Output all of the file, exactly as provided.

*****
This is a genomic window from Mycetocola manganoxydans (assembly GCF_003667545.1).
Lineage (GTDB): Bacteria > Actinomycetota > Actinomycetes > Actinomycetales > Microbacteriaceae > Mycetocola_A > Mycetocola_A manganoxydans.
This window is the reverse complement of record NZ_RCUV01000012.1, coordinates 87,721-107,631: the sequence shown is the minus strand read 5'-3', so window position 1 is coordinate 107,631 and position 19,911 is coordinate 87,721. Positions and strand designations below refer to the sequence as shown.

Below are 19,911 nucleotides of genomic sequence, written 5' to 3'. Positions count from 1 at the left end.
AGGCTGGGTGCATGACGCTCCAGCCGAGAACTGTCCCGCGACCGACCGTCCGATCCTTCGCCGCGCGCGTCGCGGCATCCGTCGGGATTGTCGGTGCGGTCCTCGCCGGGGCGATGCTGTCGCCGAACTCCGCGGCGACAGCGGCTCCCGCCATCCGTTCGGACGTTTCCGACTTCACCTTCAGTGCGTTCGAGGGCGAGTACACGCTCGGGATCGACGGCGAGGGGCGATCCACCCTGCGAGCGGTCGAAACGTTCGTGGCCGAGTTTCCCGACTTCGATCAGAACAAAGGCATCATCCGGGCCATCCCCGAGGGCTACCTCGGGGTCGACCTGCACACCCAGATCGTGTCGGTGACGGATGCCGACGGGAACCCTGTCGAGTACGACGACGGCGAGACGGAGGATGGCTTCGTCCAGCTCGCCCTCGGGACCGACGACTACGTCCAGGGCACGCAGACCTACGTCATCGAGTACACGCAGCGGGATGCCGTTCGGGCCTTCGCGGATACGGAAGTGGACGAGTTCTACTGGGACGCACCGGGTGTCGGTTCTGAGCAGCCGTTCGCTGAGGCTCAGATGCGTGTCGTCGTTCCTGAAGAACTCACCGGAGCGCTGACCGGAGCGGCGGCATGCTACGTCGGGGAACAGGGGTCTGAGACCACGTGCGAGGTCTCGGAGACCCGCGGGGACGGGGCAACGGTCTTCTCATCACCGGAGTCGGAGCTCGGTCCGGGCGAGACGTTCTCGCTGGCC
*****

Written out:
This is a genomic window from Mycetocola manganoxydans (assembly GCF_003667545.1).
Lineage (GTDB): Bacteria > Actinomycetota > Actinomycetes > Actinomycetales > Microbacteriaceae > Mycetocola_A > Mycetocola_A manganoxydans.
This window is the reverse complement of record NZ_RCUV01000012.1, coordinates 87,721-107,631: the sequence shown is the minus strand read 5'-3', so window position 1 is coordinate 107,631 and position 19,911 is coordinate 87,721. Positions and strand designations below refer to the sequence as shown.

Below are 19,911 nucleotides of genomic sequence, written 5' to 3'. Positions count from 1 at the left end.
AGGCTGGGTGCATGACGCTCCAGCCGAGAACTGTCCCGCGACCGACCGTCCGATCCTTCGCCGCGCGCGTCGCGGCATCCGTCGGGATTGTCGGTGCGGTCCTCGCCGGGGCGATGCTGTCGCCGAACTCCGCGGCGACAGCGGCTCCCGCCATCCGTTCGGACGTTTCCGACTTCACCTTCAGTGCGTTCGAGGGCGAGTACACGCTCGGGATCGACGGCGAGGGGCGATCCACCCTGCGAGCGGTCGAAACGTTCGTGGCCGAGTTTCCCGACTTCGATCAGAACAAAGGCATCATCCGGGCCATCCCCGAGGGCTACCTCGGGGTCGACCTGCACACCCAGATCGTGTCGGTGACGGATGCCGACGGGAACCCTGTCGAGTACGACGACGGCGAGACGGAGGATGGCTTCGTCCAGCTCGCCCTCGGGACCGACGACTACGTCCAGGGCACGCAGACCTACGTCATCGAGTACACGCAGCGGGATGCCGTTCGGGCCTTCGCGGATACGGAAGTGGACGAGTTCTACTGGGACGCACCGGGTGTCGGTTCTGAGCAGCCGTTCGCTGAGGCTCAGATGCGTGTCGTCGTTCCTGAAGAACTCACCGGAGCGCTGACCGGAGCGGCGGCATGCTACGTCGGGGAACAGGGGTCTGAGACCACGTGCGAGGTCTCGGAGACCCGCGGGGACGGGGCAACGGTCTTCTCATCACCGGAGTCGGAGCTCGGTCCGGGCGAGACGTTCTCGCTGGCC